Business Clinic: How to co-operate to reduce farm costs

Farmers Weekly’s Business Clinic experts offer free advice on legal, finance, tax, insurance, farm management and land issues.

Here Andrew Wraith of Savills sets out the main options for farmers to co-operate.

Q I have been approached by a neighbour to join forces and farm land together.

We both have machines coming up for replacement and current costs plus Brexit uncertainty makes working together attractive.

What are our options?

See also: Business clinic: Can I lift agricultural tie on my house?

The options include entering into a full contract farming agreement (CFA) with your neighbour, with one of you undertaking or managing the physical working of the land while the other retains the management of the business. 

Andrew WraithAndrew Wraith 
Head of food and farming

This, if required, allows the release of capital from the sale of existing equipment, which can be invested elsewhere.

The agreement will need to reflect the relative input of each partner but such arrangements can also free up time for other business interests.

See also: Barn conversion – residential or commercial?

Another option is an agreement to either share a single machine, either jointly owned or by one of you contracting the service to the other. 

The third main option is to set up a separate entity to own equipment that then contracts back to your respective businesses, while also leaving the potential to carry out work for others.

While, of course, the key driver dictating which option to take comes down to optimising overall savings and having access to reliable up-to-date equipment to maximise production, working out how to get there involves some serious thought and essentially comes down to working relationships. 


The obvious but vital point is can you work with your neighbour?

The personal relationship may be good but are you of like mind in your approach to operations?

Having looked over the hedge, are you happy with what you see?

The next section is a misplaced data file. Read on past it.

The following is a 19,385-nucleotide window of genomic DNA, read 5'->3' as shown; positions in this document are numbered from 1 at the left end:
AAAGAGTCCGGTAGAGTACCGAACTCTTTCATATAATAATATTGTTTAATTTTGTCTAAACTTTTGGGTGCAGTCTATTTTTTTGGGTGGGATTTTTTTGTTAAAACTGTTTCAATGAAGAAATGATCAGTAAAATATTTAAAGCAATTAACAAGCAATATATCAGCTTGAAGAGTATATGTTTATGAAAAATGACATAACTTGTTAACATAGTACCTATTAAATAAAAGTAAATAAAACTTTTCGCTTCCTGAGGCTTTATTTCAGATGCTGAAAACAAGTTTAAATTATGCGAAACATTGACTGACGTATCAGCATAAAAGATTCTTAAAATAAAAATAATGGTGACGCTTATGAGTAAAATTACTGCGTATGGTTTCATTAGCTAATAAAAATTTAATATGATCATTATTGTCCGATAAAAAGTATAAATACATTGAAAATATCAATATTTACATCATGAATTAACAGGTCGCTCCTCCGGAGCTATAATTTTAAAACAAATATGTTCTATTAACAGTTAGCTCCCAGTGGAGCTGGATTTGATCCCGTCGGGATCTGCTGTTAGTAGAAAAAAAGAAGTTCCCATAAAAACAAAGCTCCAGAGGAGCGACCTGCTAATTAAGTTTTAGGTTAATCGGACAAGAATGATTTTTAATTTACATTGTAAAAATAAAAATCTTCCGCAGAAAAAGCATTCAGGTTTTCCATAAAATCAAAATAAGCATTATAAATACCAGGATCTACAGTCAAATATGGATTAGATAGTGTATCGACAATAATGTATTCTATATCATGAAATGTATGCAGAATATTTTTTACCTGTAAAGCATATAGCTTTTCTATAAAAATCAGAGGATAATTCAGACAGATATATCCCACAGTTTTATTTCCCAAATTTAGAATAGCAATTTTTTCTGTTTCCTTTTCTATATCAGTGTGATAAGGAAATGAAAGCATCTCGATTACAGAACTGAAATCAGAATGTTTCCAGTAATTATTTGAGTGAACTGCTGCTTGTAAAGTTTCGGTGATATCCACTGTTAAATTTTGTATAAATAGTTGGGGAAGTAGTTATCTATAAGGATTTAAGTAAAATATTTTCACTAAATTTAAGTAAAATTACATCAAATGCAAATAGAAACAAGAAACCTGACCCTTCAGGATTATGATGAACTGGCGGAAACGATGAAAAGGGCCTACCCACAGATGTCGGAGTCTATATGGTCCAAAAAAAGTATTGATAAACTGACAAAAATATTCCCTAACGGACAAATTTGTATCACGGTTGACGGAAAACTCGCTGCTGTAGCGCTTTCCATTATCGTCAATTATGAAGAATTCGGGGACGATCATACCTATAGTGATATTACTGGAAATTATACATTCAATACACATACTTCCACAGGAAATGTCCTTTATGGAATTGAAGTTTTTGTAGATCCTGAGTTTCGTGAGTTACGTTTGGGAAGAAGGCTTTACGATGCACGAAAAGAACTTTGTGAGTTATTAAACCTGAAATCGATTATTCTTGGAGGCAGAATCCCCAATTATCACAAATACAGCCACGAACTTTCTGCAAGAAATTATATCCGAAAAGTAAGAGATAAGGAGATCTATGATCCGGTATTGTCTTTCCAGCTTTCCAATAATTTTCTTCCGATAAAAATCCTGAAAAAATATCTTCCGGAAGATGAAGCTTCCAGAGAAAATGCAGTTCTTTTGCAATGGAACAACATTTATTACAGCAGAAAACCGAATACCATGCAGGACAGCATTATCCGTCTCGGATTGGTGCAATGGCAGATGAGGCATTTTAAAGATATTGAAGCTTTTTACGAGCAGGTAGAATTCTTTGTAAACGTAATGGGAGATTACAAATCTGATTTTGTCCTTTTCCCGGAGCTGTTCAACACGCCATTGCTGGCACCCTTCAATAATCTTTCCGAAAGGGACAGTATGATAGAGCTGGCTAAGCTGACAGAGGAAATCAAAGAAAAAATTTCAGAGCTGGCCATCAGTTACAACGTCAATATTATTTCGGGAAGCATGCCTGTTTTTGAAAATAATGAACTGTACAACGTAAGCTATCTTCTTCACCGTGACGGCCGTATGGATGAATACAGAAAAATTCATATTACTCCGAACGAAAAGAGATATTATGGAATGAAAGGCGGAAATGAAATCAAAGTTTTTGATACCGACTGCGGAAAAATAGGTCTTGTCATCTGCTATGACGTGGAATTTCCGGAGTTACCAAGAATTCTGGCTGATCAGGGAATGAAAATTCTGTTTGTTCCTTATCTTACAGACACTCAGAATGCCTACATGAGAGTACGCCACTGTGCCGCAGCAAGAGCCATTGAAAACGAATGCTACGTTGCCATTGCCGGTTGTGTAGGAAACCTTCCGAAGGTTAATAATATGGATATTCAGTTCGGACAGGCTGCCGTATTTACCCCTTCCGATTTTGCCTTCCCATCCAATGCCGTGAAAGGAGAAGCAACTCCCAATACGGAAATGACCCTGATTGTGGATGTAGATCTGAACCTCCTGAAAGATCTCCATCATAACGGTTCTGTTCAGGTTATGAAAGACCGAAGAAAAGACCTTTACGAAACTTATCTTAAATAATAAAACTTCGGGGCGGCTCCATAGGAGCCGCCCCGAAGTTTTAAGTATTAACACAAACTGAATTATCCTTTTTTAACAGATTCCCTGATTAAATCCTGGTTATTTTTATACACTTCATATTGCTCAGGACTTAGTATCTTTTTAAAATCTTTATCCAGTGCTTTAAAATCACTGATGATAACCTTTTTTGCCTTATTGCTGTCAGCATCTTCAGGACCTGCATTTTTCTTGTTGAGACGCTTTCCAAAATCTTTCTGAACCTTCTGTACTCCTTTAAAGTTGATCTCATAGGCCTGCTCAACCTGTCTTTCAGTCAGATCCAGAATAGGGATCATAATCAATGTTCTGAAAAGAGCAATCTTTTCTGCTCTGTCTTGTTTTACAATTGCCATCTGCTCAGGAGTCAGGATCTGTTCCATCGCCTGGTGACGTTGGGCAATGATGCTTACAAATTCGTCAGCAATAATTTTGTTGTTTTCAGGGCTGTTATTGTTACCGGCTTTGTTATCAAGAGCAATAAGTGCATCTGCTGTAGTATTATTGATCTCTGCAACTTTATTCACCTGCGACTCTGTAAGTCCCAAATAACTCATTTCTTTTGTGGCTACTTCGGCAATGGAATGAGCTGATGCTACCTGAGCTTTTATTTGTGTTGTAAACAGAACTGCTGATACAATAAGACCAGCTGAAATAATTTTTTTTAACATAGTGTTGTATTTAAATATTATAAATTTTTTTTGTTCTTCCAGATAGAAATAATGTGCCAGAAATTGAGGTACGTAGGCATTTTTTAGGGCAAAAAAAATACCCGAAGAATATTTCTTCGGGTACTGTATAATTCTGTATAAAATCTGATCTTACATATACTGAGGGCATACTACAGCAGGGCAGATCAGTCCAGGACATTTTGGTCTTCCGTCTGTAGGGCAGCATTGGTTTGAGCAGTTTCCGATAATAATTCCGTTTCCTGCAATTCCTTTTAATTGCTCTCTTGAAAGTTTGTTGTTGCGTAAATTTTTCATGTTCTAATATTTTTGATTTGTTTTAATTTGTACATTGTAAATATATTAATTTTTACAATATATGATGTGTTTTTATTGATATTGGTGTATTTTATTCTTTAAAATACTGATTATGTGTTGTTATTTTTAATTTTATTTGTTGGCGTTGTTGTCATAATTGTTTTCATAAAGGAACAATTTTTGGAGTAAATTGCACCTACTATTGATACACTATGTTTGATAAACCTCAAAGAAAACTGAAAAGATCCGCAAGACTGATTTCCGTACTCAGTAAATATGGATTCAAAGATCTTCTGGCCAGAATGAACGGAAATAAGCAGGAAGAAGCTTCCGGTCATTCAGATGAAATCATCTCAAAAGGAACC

How are the farms placed in terms of cropping, soil type, storage and drying?

Are there natural synergies or pinch points that are reasonably foreseeable and likely to cause a problem?

Will what works on paper also work in practice?

For example, a wet harvest with limited combine capacity, average grain-drying facilities and a preponderance of milling wheat can test the best of relationships.


For the relationship to be successful, communication is key.

This means clearly defining which responsibilities fall to you, which to your neighbour and those which are collective.

Accepting that events do not always go to plan is not enough – knowing how problems will be dealt with is essential.  

The tax and legal consequences of all types of co–operation agreement must also be considered.

The sale of machinery to raise capital may result in tax consequences for profits realised on that sale.

There are also considerations around contracting agreements and ensuring that the set up of these does not in any way create unintended consequences with regard to agricultural property relief (APR) from inheritance tax (IHT).

Likewise, if there are structural business changes what are the implications for existing staff?

There are many examples of successful co-operation but a well-used phrase that is perhaps very pertinent to any co-operation agreement is, “before you get into it, work out how you can get out of it”.

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